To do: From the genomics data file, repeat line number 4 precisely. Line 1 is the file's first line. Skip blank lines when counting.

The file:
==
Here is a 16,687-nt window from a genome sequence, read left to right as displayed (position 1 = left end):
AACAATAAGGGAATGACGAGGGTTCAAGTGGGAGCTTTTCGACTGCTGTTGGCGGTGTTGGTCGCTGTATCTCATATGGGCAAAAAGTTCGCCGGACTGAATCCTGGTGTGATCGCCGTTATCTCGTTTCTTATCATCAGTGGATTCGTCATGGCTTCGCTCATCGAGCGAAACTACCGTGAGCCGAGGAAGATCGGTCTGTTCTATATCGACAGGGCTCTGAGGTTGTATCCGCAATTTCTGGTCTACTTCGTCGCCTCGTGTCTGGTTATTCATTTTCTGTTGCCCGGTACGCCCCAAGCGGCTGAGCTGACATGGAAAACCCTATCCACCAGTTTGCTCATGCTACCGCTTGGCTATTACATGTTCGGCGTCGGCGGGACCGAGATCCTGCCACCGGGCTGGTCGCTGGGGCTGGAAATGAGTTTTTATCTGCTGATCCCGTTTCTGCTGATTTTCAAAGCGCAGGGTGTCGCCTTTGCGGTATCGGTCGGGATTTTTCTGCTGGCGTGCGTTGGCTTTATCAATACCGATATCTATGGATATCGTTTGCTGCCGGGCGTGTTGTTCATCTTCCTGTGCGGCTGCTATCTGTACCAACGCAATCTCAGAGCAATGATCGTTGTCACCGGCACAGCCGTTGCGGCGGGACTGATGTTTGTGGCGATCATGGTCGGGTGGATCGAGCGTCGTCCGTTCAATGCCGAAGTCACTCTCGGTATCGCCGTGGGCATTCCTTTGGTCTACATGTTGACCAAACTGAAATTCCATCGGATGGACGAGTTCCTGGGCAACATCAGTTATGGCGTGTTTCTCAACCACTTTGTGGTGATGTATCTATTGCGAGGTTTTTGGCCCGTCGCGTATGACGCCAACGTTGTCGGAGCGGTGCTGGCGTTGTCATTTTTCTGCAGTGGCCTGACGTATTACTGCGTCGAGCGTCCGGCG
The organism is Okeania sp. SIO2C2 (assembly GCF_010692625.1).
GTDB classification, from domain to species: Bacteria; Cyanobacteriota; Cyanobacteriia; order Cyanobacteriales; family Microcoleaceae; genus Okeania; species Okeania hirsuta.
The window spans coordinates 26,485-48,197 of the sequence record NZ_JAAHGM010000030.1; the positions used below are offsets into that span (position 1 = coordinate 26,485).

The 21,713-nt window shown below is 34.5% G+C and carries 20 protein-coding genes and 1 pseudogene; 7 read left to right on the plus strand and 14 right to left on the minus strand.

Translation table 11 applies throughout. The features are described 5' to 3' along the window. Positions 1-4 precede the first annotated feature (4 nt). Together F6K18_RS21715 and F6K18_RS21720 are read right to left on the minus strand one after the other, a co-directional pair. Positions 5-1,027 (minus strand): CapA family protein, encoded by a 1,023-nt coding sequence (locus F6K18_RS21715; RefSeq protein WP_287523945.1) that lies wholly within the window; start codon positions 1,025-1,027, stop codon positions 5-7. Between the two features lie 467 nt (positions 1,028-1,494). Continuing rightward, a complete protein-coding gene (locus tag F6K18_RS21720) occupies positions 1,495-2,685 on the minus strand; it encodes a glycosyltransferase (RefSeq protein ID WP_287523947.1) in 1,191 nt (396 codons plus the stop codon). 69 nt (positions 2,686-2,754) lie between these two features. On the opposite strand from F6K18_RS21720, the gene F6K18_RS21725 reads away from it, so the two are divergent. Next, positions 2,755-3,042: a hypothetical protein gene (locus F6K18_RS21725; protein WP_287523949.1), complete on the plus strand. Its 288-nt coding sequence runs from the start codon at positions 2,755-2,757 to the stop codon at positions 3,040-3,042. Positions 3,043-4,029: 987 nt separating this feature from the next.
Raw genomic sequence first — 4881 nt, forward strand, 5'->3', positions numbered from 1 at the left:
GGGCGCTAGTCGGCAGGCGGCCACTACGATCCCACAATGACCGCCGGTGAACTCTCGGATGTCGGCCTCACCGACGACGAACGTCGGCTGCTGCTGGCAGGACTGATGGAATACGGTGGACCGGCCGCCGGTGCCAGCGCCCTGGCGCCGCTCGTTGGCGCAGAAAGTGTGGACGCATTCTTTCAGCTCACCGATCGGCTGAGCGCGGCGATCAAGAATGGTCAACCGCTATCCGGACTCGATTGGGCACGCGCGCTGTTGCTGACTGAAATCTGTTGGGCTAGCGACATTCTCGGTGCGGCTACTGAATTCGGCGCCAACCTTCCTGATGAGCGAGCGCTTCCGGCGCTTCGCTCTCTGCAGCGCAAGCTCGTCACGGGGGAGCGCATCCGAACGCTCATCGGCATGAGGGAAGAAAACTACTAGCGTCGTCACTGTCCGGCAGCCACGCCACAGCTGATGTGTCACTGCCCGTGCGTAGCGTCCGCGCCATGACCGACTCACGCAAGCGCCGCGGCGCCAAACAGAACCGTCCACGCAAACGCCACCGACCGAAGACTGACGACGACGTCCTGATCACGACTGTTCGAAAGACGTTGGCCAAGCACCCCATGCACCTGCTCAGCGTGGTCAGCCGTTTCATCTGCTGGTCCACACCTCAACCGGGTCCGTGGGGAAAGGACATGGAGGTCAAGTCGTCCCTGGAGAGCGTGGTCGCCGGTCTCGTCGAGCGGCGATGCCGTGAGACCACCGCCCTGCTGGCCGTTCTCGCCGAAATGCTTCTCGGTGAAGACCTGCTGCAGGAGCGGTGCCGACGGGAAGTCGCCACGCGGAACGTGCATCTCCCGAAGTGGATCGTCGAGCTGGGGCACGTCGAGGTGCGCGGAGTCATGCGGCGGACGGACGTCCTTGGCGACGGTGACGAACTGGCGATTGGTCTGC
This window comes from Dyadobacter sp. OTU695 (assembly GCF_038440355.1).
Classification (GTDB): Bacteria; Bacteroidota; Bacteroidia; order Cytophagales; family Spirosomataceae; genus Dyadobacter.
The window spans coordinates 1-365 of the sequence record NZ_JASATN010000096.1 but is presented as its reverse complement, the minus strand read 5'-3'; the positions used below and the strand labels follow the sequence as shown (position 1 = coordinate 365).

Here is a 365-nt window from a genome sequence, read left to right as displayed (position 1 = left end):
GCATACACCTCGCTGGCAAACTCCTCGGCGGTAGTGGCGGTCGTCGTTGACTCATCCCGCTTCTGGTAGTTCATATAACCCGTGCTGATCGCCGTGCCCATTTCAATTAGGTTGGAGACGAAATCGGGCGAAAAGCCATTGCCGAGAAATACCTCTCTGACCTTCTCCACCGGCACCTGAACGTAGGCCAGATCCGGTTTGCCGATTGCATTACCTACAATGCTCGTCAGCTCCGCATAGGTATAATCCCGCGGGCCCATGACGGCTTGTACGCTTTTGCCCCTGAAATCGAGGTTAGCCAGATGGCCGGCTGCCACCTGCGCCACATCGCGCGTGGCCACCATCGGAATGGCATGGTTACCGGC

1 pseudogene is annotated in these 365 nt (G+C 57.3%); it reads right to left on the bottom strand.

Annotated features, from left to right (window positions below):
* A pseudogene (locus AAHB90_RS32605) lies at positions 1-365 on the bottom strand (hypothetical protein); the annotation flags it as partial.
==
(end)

GTDB classification, from domain to species: Bacteria; Cyanobacteriota; Cyanobacteriia; order Cyanobacteriales; family Microcoleaceae; genus Okeania; species Okeania hirsuta.